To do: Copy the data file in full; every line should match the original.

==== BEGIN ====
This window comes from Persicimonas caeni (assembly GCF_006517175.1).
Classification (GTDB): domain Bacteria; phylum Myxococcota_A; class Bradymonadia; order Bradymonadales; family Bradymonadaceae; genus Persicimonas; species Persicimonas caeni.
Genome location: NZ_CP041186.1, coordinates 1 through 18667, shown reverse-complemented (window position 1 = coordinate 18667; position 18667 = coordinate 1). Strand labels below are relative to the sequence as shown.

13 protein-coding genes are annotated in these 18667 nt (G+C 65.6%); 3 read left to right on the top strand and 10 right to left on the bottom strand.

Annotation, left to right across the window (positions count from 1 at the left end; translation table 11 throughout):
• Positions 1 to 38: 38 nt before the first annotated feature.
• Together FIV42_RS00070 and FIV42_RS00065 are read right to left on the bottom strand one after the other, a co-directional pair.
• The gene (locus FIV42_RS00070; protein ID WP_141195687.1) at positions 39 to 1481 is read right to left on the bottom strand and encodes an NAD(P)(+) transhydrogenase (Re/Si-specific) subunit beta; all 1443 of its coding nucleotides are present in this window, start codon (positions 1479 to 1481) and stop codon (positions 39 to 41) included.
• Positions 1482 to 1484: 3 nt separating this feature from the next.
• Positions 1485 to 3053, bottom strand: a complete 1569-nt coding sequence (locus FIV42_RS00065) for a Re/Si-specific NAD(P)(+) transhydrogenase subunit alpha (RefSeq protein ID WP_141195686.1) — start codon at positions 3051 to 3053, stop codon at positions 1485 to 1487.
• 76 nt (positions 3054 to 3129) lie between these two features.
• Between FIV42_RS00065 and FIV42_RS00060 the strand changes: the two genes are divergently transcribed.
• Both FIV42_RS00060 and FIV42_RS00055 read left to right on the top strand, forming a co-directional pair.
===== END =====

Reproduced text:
This window comes from Persicimonas caeni (assembly GCF_006517175.1).
Classification (GTDB): domain Bacteria; phylum Myxococcota_A; class Bradymonadia; order Bradymonadales; family Bradymonadaceae; genus Persicimonas; species Persicimonas caeni.
Genome location: NZ_CP041186.1, coordinates 1 through 18667, shown reverse-complemented (window position 1 = coordinate 18667; position 18667 = coordinate 1). Strand labels below are relative to the sequence as shown.

13 protein-coding genes are annotated in these 18667 nt (G+C 65.6%); 3 read left to right on the top strand and 10 right to left on the bottom strand.

Annotation, left to right across the window (positions count from 1 at the left end; translation table 11 throughout):
• Positions 1 to 38: 38 nt before the first annotated feature.
• Together FIV42_RS00070 and FIV42_RS00065 are read right to left on the bottom strand one after the other, a co-directional pair.
• The gene (locus FIV42_RS00070; protein ID WP_141195687.1) at positions 39 to 1481 is read right to left on the bottom strand and encodes an NAD(P)(+) transhydrogenase (Re/Si-specific) subunit beta; all 1443 of its coding nucleotides are present in this window, start codon (positions 1479 to 1481) and stop codon (positions 39 to 41) included.
• Positions 1482 to 1484: 3 nt separating this feature from the next.
• Positions 1485 to 3053, bottom strand: a complete 1569-nt coding sequence (locus FIV42_RS00065) for a Re/Si-specific NAD(P)(+) transhydrogenase subunit alpha (RefSeq protein ID WP_141195686.1) — start codon at positions 3051 to 3053, stop codon at positions 1485 to 1487.
• 76 nt (positions 3054 to 3129) lie between these two features.
• Between FIV42_RS00065 and FIV42_RS00060 the strand changes: the two genes are divergently transcribed.
• Both FIV42_RS00060 and FIV42_RS00055 read left to right on the top strand, forming a co-directional pair.